Recently Caroline showcased the paddle steamers on the Murray River - many of which carried the mail to the settlements which had been set up along the banks. So let us start our Mailbag by watching the summer sun set over the beautiful Murray River.

Whilst we are floating down the Murray River it is worth mentioning that Broken Hill is only a stone's throw (by Australian measurements!) to where the Murray meets the Darling River at the lovely town of Wentworth, NSW. From here the Murray supplies water via a huge pipeline to Broken Hill.

This is leading up to tell you that I had a lovely email from a relative of May Harding who taught so many of the artists in Broken Hill. I quote a little from the email:

She was a great character and very passionate about Broken Hill, particularly the art community there but also the environment, the local botany and education for young people to appreciate this unique part of our country.

When she visited Adelaide she would stay with us. She was especially interested in our Festival of Arts. She always encouraged me to appreciate art and would give me gifts of beautiful paints and pencils.

It was very pleasing to see that she is still remembered as a very vibrant and influential character in the Broken Hill scene.

You can check back to our post on May Harding by following the link below.

May Harding: the Woman who helped make Broken Hill the Art Capital of Outback Australia
A remarkable woman from Broken Hill, New South Wales, May Harding (1908-1971) taught the likes of Sam Byrne, Pro Hart, Eric Minchin - the latter two being members of the reknowned “Brushmen of the Bush”. Image: May Harding against her painting of Broken Hill. Image: en.wikipedia.org

Thank you to all those people who have contacted me regarding the series of posts on Broken Hill naive artist Hugh Schulz. Your interest has been greatly appreciated. As JW in South Australia put it:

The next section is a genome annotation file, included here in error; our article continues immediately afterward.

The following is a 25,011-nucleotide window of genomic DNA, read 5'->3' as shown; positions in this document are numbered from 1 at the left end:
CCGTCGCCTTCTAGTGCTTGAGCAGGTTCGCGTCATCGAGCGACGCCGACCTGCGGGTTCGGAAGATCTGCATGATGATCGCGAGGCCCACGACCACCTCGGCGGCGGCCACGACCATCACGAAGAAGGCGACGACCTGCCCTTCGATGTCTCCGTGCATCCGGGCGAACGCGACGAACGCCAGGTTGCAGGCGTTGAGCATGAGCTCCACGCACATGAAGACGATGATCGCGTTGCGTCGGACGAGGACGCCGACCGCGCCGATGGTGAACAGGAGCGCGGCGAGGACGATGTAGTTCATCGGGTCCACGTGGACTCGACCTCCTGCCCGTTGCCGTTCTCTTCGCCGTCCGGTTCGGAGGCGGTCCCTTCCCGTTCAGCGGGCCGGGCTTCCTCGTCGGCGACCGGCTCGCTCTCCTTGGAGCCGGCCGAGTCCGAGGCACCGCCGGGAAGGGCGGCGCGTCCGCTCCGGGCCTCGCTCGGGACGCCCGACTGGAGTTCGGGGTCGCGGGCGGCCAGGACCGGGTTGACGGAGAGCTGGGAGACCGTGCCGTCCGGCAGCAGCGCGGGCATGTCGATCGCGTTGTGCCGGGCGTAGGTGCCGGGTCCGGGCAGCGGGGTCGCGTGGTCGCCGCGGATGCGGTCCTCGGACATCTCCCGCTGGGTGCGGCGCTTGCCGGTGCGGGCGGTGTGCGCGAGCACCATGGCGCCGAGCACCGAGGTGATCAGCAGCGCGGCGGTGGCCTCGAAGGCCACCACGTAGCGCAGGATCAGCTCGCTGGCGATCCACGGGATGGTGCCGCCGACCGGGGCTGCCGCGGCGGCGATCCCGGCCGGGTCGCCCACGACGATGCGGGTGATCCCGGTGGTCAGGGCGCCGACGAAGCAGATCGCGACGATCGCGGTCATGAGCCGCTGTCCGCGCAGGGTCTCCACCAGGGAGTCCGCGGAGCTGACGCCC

I think Andrew’s comment about Hugh’s work “hit the nail on the head”! “Hugh painted the dry baron landscape in such vibrant/bright colours - you just wanted to be there!!!” Magnificent!!!

Moving away from Broken Hill ...

Shingled Dog Kennel 1


We had one submission to our Best Dog Home competition arising out of Digger's new abode and it was from K. in NSW who said he scanned the internet for the best doggie house and came up with the Shingled Look for your beloved furry companion! I rather like the garden setting this pooch enjoys as well.

And speaking of homes, Matt Cameron who is the tech brains behind the AnArt4Life blog, is a wizard at what he does. Any time I contact him to solve the blog problems he is at his desk. And it is no wonder - look at the view he has from his office.

As Matt says:
The view from my home office - wouldn't trade this for anything! 😉

Thank you Matt for all you do to keep the blog up and running.

Home Office View by © Matt Cameron

From one office to another - from the studio of John Wylie a new painting titled Standing Tall. John explains:

I am always amazed when I see a “lone tree” growing out of rocks & especially in the harsh conditions of a “cliff face” exposed to all the elements!!

These scenes are not complete unless our “first nations people” are included… on their country… an amazing “rich” life style!!!

John Wylie also commented that: Caroline’s Letter Boxes in rural country regions were magnificent to see.... Country people are very creative on their farms... recycling any old material to promote laughter & well being....Great Stuff!!!

A in Oakleigh said she just loved Caroline's road signs post where we learnt about Margaret Calvert Showing us the way and she will look at signs with a deeper understanding!!

And A in Oakleigh was also inspired by the posts on rocks started by Julie in:
Rocks in Art and followed by

How to Paint Rocks
The Peaceful Art of Rock Balancing. A and sent in these photographs illustratting the colours and texture on rocks at Shelley Beach, Orford, Tasmania.

Rocks at Shelley Beach by © A in Oakleigh

E in London also commented on the posts on rocks saying: We took a visit to the big studio lot in LA - Universal Studios - many years ago and they explained that in movies you had to have artificial rocks. If you used real rocks - well they just didn’t look real!! So painting them must be difficult too.

E in London can have the last word/image today as she sent in the video below arising out of our posts on The Fibonacci Sequence - 1, The Fibonacci Sequence - 2 and The Mandelbrot Set and Fractal Art.

The video shows a demonstration of the resonance patterns discovered by a late 18th-century German physicist and musician called Ernst Chladni (1756–1827). What you will see is amazing and hard to believe but it is all scientifically proven.

Credits
1. pinterest.com